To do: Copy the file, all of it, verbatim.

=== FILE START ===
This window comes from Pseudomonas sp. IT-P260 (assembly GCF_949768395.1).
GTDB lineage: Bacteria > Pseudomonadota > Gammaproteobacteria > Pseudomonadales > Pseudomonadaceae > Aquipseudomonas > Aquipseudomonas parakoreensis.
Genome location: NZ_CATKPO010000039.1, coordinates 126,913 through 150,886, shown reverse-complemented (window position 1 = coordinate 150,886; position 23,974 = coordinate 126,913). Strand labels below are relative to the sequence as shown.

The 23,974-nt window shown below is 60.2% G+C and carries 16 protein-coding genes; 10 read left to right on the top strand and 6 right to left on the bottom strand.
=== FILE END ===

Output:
This window comes from Pseudomonas sp. IT-P260 (assembly GCF_949768395.1).
GTDB lineage: Bacteria > Pseudomonadota > Gammaproteobacteria > Pseudomonadales > Pseudomonadaceae > Aquipseudomonas > Aquipseudomonas parakoreensis.
Genome location: NZ_CATKPO010000039.1, coordinates 126,913 through 150,886, shown reverse-complemented (window position 1 = coordinate 150,886; position 23,974 = coordinate 126,913). Strand labels below are relative to the sequence as shown.

The 23,974-nt window shown below is 60.2% G+C and carries 16 protein-coding genes; 10 read left to right on the top strand and 6 right to left on the bottom strand.